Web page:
I have often mentioned the need to ensure wildlife and human life live side by side rather than in competition. Having for example amphibians on our allotment helps us to keep down the bugs. That's good for our crops. Hedgerows and grass verges in the area full of flowes are great for our honey bees. Having hedgehogs around is useful for eating slugs and snails that would otherwise eat our lettuces and cauliflowers. So, when the RSPB sent me the following article for circulation, I was quite happy to publish it on the blog.
Giving Nature a Home
The RSPB needs your help to give nature a home.
Earlier this year a group of 25 conservation and research organisations published The State of Nature report, which painted a picture of how well our wildlife was doing. Sadly, the news was not good with six out of 10 plants and animals in the UK having declined over the past five decades. These include hedgehogs, garden butterflies, bees, sparrows and starlings.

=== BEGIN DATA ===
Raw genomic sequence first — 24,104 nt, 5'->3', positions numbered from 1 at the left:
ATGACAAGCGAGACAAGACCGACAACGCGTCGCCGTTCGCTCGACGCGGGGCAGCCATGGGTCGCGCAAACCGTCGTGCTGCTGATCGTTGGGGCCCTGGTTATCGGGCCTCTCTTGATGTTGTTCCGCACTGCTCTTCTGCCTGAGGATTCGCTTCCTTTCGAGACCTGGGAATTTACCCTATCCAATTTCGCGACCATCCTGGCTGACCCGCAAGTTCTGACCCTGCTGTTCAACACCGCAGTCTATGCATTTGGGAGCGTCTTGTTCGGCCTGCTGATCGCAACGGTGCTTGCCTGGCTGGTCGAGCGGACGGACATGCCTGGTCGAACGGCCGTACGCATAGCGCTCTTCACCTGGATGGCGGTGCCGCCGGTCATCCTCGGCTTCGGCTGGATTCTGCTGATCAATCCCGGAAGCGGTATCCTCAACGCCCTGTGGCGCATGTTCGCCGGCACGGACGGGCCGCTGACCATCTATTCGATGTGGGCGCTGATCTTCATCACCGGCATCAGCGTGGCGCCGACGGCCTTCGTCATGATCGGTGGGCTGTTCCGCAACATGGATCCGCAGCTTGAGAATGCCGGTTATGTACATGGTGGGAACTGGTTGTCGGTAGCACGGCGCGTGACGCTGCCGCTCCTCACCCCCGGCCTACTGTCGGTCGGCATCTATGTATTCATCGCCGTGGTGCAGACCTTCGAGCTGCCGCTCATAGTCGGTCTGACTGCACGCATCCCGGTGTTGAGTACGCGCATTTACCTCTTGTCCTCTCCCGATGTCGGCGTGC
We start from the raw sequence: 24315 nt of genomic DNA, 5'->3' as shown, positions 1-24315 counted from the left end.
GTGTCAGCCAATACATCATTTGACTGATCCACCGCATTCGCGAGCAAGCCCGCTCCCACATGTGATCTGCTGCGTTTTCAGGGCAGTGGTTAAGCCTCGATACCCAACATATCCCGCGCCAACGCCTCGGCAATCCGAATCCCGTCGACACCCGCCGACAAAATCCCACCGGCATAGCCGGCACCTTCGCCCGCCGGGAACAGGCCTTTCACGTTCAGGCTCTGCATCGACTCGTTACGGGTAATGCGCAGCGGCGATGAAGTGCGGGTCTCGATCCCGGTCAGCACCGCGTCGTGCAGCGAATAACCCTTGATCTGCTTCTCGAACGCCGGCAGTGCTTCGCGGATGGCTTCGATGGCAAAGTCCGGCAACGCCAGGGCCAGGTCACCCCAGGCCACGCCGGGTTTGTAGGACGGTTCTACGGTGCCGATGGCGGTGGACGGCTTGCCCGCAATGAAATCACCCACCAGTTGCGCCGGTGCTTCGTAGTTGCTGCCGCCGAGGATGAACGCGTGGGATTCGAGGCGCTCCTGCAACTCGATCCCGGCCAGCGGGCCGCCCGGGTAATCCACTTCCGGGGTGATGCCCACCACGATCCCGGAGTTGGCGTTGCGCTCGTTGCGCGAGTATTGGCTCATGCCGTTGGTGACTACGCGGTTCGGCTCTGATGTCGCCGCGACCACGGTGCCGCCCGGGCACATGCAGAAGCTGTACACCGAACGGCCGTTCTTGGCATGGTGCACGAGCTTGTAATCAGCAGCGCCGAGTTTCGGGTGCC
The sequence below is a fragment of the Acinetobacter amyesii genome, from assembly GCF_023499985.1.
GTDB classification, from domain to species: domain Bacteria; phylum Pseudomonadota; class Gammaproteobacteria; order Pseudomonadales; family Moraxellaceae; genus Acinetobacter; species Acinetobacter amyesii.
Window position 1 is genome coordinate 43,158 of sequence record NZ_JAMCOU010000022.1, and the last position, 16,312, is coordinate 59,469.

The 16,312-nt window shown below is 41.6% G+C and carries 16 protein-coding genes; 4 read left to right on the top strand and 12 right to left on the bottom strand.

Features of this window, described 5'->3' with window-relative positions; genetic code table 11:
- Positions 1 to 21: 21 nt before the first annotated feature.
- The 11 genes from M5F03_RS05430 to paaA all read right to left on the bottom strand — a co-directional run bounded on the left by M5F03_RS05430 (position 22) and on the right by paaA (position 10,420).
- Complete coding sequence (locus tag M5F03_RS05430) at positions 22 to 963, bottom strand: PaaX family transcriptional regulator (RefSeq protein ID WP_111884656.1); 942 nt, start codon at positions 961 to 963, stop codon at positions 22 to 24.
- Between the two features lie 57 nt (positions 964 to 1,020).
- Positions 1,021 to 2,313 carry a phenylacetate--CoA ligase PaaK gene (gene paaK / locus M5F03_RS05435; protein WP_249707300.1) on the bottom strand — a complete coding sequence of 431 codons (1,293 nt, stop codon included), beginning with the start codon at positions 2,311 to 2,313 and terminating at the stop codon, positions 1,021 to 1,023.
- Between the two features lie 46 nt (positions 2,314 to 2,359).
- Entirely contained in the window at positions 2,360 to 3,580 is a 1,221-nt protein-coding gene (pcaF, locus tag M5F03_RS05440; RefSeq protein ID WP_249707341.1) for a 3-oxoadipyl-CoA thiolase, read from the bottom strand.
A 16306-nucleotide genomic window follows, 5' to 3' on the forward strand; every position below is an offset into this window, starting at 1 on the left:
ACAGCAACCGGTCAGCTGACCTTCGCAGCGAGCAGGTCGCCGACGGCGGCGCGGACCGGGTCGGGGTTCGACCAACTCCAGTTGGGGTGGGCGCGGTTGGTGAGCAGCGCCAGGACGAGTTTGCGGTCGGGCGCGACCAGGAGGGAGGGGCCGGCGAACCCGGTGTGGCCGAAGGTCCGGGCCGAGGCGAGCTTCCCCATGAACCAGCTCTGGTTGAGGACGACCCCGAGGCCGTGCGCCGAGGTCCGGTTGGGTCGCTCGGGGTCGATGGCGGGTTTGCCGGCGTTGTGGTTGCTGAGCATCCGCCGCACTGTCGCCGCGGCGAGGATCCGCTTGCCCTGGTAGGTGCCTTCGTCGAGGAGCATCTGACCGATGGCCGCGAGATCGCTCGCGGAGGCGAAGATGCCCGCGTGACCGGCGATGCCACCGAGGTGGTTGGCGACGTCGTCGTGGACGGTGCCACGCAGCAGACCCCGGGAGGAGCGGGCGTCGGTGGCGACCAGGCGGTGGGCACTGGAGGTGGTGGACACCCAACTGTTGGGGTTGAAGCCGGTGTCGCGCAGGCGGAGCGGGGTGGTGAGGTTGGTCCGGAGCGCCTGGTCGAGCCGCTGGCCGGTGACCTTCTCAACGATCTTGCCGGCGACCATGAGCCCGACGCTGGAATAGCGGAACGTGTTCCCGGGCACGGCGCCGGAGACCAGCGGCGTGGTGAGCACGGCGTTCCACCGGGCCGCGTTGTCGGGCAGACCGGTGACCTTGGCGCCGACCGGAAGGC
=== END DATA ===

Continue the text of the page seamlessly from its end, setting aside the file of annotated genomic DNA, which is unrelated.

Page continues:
But while the UK’s wildlife is not in the best of shape, the good news is we can all do our bit to help it thrive once again. As part of its Giving Nature a Home campaign, The RSPB has come up with a list of loads of different things you can do in your garden to help wildlife.
If you are feeling lazy, then why not give your mower a rest and leave an area of your lawn to grow wild. This will provide homes for lots of bugs and mini-beasts, which in turn are great food for birds. Making logs piles and growing flowering plants are also easy ways to attract insects like bees, while the more adventurous of you might want to dig a pond or build a home for swifts, house martins or bats.
To find out more about how you can give nature a home visit www.rspb.org.uk/homes or call 01484-868405 to request a free guide.